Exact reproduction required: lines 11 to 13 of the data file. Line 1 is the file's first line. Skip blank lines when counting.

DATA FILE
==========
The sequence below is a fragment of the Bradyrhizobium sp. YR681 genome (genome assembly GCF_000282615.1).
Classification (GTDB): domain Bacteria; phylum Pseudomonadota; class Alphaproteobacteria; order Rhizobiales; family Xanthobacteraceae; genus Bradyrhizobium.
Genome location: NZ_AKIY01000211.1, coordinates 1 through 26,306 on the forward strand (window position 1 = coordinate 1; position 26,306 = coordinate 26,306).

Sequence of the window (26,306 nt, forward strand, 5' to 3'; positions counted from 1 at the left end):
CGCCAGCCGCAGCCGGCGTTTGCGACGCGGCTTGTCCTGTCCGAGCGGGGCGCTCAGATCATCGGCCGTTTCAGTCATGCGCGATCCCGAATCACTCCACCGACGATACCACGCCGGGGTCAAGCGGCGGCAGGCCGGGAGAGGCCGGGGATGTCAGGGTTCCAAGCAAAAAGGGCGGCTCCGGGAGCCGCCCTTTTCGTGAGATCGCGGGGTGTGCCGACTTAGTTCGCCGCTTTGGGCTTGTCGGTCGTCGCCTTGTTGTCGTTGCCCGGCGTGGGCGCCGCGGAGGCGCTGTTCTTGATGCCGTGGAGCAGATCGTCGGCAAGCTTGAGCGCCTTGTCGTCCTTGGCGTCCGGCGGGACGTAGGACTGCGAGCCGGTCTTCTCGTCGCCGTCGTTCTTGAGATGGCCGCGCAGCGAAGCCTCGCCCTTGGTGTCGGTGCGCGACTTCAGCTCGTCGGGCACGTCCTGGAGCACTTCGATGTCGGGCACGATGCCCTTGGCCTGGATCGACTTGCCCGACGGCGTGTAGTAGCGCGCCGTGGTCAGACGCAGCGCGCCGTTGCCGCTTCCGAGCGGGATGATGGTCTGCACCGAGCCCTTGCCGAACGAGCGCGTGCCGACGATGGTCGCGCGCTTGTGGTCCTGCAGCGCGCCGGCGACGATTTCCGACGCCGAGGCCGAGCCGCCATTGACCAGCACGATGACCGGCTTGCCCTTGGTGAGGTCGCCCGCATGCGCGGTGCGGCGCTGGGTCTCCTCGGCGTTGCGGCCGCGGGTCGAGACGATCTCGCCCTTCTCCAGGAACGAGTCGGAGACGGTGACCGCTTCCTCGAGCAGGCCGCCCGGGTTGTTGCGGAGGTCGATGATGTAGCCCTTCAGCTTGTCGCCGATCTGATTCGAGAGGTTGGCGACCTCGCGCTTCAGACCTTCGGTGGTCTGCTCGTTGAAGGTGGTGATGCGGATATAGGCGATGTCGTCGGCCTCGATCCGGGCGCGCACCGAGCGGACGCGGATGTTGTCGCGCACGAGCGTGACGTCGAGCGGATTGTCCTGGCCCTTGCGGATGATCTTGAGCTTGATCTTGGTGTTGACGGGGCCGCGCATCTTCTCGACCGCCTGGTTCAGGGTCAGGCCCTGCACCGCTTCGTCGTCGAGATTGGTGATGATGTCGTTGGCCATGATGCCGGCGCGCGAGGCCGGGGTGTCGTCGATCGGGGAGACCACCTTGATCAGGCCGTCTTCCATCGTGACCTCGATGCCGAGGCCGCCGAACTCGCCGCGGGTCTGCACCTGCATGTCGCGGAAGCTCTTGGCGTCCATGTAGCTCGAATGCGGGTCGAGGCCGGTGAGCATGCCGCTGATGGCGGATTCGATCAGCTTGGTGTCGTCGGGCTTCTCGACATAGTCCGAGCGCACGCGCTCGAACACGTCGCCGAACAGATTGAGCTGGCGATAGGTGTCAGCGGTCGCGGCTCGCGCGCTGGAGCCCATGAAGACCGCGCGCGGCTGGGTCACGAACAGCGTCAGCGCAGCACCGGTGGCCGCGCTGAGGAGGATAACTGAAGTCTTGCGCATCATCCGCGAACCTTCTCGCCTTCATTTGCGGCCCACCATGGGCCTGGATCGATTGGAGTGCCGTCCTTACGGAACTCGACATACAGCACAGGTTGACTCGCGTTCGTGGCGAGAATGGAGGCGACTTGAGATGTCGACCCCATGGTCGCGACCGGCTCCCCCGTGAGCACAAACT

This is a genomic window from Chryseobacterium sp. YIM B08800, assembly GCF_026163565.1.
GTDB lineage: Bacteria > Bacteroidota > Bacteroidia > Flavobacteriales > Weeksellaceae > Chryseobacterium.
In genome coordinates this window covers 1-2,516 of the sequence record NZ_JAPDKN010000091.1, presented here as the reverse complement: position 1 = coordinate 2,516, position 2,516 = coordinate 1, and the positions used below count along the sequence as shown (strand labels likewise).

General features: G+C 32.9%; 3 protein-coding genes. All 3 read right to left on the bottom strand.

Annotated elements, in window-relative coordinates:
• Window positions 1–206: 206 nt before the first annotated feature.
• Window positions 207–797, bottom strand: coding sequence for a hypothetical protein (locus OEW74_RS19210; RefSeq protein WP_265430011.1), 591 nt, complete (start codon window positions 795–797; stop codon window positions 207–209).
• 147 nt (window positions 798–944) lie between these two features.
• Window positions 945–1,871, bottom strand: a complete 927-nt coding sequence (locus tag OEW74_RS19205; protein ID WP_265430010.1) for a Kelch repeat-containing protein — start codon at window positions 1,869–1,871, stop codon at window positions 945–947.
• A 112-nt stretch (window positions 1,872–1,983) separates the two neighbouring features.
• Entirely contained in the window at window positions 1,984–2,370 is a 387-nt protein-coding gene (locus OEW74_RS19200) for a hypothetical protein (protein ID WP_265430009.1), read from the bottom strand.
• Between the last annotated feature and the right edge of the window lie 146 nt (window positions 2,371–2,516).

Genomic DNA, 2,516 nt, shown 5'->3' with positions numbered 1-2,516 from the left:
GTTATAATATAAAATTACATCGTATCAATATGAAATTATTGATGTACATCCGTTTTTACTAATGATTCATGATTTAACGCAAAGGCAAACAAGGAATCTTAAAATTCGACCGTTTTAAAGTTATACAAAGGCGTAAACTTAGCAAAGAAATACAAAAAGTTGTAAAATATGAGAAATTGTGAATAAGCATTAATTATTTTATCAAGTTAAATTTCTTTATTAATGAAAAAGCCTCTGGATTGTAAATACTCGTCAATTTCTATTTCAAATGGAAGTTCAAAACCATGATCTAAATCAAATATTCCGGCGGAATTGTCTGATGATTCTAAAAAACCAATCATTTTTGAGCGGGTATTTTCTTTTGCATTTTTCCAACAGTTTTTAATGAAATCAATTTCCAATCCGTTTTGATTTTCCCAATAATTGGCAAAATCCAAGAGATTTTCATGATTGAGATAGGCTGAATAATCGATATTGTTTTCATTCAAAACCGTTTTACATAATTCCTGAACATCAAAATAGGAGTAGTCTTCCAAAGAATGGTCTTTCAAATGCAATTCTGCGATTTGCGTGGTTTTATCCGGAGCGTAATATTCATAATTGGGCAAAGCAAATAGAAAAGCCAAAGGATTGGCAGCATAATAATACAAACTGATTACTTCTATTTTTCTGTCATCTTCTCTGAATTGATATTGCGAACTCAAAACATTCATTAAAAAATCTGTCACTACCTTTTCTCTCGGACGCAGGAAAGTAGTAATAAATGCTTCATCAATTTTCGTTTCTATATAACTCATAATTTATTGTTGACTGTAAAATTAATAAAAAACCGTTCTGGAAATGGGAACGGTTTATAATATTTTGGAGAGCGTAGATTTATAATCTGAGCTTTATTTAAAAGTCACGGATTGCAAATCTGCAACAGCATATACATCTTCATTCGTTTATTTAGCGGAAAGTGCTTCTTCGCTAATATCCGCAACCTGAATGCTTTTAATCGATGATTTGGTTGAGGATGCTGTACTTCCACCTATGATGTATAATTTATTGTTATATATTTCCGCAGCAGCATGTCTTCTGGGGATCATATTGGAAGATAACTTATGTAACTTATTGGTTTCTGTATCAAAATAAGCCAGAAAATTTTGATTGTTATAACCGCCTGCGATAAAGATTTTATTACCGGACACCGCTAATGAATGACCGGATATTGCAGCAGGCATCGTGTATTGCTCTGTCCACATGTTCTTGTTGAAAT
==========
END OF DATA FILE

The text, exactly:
• Window positions 1–206: 206 nt before the first annotated feature.
• Window positions 207–797, bottom strand: coding sequence for a hypothetical protein (locus OEW74_RS19210; RefSeq protein WP_265430011.1), 591 nt, complete (start codon window positions 795–797; stop codon window positions 207–209).
• 147 nt (window positions 798–944) lie between these two features.